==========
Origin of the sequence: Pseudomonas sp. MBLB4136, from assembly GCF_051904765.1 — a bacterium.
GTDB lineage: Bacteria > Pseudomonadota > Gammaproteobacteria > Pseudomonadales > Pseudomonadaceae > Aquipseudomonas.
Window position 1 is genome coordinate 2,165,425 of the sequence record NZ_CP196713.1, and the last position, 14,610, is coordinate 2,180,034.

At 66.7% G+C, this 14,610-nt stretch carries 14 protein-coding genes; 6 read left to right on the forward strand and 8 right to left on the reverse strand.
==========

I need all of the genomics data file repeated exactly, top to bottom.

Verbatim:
Origin of the sequence: Pseudomonas sp. MBLB4136, from assembly GCF_051904765.1 — a bacterium.
GTDB lineage: Bacteria > Pseudomonadota > Gammaproteobacteria > Pseudomonadales > Pseudomonadaceae > Aquipseudomonas.
Window position 1 is genome coordinate 2,165,425 of the sequence record NZ_CP196713.1, and the last position, 14,610, is coordinate 2,180,034.

At 66.7% G+C, this 14,610-nt stretch carries 14 protein-coding genes; 6 read left to right on the forward strand and 8 right to left on the reverse strand.